By mid to late July the nectar flow was low and we saw that honey production had decreased so we resumed feeding a one-to-one mixture of sugar water and a small amount of vitamins and essential oils with the Boardman feeder (the same as for providing water but containing an appropriate concentration of syrup) and saw increased honey production in the honey super (third box). This will be the bees’ winter food supply. Some bee keepers don’t use this type of feeder because it can encourage “robbing” by bees from other hives but we haven’t seen any robbing activity so far.
Around this time, a few local bee keepers reported large numbers of Varroa Mites in their hives. Even though we had treated the hives in the spring, we decided to do a 24 hour mite count on each hive. We waited for a day that would be a little cooler and inserted a foam board coated with Vaseline to make it sticky at the bottom of each hive. The board reduces ventilation in the hive so waiting for a cool day puts less stress on the bees. After 24 hours we removed the boards and counted the number of mites on each. We found only one or two mites so there was no need to treat the hives. Since we’re not harvesting honey this year, we can treat with Apivar which doesn’t harm the bees and is very effective. There are other non-chemical methods of mite control, including sifting powdered sugar into the hives to coat the bees. The sugar causes the bees to groom themselves and remove the mites along with the sugar. While many beekeepers swear by the sugar method, it does require ongoing treatments and should be started before there is a significant mite infestation.
The bees were very active in August and filled the third box on each hive with honey so we added a fourth box to each hive. We also started feeding pollen patties that we make ourselves. We no longer inspected individual frames but simply opened the top of the hive to peek in and see how much comb and honey there was in the upper box and to add the food patties. The hives sounded wonderful, activity around them was energetic with bees flying off and returning loaded with pollen, and there were already good honey stores. We did another mite check and again found only two or three mites so decided to hold off on treatment. All was well at the end of August.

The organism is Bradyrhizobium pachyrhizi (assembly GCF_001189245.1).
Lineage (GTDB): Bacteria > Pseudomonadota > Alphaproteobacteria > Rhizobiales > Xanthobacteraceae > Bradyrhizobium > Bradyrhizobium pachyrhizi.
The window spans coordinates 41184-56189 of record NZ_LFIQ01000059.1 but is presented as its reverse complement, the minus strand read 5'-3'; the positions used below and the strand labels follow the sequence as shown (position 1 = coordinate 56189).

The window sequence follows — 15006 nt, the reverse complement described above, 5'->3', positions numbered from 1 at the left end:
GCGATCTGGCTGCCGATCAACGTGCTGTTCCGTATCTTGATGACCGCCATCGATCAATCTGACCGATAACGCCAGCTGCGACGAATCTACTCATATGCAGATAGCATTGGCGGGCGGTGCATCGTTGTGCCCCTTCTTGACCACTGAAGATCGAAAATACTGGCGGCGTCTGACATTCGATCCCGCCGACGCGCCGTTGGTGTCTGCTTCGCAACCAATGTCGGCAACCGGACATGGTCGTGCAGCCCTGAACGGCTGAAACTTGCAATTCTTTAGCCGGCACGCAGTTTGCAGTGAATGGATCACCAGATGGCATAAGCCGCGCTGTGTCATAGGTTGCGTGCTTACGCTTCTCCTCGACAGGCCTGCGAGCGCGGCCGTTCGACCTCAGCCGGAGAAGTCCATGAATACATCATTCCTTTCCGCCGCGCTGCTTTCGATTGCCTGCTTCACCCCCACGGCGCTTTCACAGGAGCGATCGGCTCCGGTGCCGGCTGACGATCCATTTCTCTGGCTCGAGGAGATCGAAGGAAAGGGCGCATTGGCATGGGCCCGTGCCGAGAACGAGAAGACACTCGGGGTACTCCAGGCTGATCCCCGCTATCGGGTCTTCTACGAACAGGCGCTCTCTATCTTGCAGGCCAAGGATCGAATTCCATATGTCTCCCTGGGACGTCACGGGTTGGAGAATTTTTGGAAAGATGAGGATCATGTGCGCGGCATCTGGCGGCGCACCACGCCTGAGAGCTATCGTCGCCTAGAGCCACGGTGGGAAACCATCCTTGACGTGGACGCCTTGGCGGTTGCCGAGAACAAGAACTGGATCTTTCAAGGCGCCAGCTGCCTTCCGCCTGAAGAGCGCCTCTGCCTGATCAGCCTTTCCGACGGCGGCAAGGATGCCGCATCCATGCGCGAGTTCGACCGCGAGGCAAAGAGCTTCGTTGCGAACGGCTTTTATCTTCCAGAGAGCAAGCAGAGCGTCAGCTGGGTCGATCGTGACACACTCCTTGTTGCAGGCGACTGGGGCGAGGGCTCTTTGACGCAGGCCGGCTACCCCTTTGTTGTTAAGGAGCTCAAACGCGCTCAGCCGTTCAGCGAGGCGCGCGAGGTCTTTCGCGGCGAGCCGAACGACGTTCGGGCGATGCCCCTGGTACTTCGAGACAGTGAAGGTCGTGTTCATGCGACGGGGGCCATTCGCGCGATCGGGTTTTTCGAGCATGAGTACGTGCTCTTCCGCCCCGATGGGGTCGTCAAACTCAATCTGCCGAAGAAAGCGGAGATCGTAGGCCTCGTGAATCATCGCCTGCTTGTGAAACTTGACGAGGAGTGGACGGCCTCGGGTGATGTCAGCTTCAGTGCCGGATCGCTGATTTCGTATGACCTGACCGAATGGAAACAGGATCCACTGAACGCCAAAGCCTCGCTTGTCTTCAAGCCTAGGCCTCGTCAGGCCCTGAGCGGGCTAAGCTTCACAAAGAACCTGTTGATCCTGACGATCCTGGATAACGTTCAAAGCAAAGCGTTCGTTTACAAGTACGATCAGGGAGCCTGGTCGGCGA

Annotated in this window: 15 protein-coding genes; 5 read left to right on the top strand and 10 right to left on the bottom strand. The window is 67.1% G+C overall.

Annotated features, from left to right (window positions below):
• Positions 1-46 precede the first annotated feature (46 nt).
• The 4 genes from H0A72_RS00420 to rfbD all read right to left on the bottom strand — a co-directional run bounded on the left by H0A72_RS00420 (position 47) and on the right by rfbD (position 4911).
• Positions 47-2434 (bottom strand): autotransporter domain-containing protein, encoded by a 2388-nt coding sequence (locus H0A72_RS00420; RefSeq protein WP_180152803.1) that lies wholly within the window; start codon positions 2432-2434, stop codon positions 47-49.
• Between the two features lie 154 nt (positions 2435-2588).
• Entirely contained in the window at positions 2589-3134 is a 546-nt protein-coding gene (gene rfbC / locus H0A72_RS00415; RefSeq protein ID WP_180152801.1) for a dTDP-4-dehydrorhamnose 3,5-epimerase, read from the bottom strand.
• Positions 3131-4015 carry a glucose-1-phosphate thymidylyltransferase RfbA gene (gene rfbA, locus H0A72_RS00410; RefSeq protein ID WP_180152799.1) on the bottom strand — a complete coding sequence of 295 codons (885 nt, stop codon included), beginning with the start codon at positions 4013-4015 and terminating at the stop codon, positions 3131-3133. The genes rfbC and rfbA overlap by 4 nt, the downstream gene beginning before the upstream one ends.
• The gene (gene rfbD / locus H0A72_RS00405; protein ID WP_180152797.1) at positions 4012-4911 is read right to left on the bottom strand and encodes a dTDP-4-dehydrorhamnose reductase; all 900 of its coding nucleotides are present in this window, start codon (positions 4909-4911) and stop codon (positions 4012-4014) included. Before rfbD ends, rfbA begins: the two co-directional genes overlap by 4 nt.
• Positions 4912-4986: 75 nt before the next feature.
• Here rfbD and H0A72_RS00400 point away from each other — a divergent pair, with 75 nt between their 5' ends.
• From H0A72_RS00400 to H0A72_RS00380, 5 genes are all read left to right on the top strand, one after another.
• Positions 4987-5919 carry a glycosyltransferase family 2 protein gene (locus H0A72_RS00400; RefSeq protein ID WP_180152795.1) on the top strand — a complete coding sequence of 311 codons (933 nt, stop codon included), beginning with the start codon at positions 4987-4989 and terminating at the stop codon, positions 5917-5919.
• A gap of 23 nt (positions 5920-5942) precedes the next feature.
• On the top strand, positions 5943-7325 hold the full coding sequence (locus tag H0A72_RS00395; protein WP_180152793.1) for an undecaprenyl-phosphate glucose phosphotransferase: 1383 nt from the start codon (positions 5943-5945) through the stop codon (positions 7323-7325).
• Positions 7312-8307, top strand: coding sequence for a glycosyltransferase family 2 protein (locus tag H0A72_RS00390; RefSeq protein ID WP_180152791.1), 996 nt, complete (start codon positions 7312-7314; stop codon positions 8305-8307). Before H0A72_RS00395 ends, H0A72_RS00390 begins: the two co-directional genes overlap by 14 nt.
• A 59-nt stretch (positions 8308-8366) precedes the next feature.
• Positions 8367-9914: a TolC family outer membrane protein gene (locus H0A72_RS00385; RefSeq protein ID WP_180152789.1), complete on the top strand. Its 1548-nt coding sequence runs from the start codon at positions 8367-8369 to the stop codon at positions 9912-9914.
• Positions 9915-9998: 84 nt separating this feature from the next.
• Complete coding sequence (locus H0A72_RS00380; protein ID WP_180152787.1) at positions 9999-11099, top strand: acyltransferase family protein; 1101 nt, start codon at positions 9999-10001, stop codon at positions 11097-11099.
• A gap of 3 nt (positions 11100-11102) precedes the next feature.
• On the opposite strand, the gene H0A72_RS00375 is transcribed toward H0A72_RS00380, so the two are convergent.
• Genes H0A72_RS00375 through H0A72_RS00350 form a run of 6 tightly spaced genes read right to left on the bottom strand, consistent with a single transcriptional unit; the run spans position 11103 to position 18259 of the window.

We made it through the summer with healthy hives. I’ve been fascinated by bee behavior both in and out of the hives. I’ve enjoyed watching them leaving and returning. I can only follow them a short distance before they disappear into the background of our pines. I wish I could follow to see where they forage. We’ve become much more confident in handling the frames and feeders so hive care has become much more fun and less stressful.
Check back soon for Part 3 – Preparing for Winter
Part 2b – Making a Meadow
I’m sure all Virginia Master Naturalists are aware that pollinators need our help. Loudoun County is one of the fasted growing regions in the country but this growth comes at a price. Much of the farmland, open fields and forests in the eastern part of the county have been overtaken by urban and commercial development that replaces green space with concrete. Even in suburban neighborhoods, native grasses have been replaced by manicured lawns. Native trees and wildflowers have been replaced by exotic varieties. Non-native invasive plants are rampant along roadways and other areas disturbed by development. The result is a landscape that’s inhospitable to our native wildlife, including the pollinators.
There are several excellent programs that provide education and support for removing invasive plants and replacing them with natives. Soon after we moved to Philomont, we contacted Audubon at Home (http://audubonva.org/audubon-at-home-1/). This wonderful organization brought experienced naturalists to our property to help us identify plant species and make an improvement plan. Although we still have some work to do we met the criteria for certification as a Wildlife Sanctuary. I also completed an online course on Woodland Options for Landowners through the Virginia Tech College of Natural Resources and Environment (http://forestupdate.frec.vt.edu/ ) that helped me better understand how to manage my wooded acres. But, as a beekeeper, I still wanted to do something for pollinators so we decided to create a meadow.
We selected a grassy area of almost 1/3 acre along the road at the entrance to our property. It’s close to the bee hives and gets sun most of the day. There are natural ways to go from grass to meadow gradually over a period of years but we wanted to do it more quickly. We decided to seed the area with native flowers and began investigating sources for the seed. We settled on a bee friendly pollinator mix of annuals and perennials from American Meadows (http://www.americanmeadows.com/ ) but there are many other options depending on your soil type, amount of sun, amount of water, and the type of wildlife you want to attract. The people at American Meadows were very helpful in making recommendations about how much seed we would need and how and when to plant. All seeds from American Meadows are Non-GMO and Neonicotinoid-Free.
We ordered the seed in March and got to work on preparing the land. We borrowed a tiller attachment for our tractor from our beekeeping mentor. That meant driving our tractor with the attachment on Snickersville Turnpike. Fortunately, we didn’t have to go very far. We used the tiller to turn the soil just a few inches deep. It wasn’t necessary to kill or remove the grass. When the nights were warm enough to be sure there wouldn’t be a frost, we attached a small seed spreader to the tractor and spread the seed as evenly as possible. The spreader was too light to work properly so we enlisted our son to sit on it for extra weight. After seeding, we drove the tractor over the area to push the seed into the soil. Then we waited.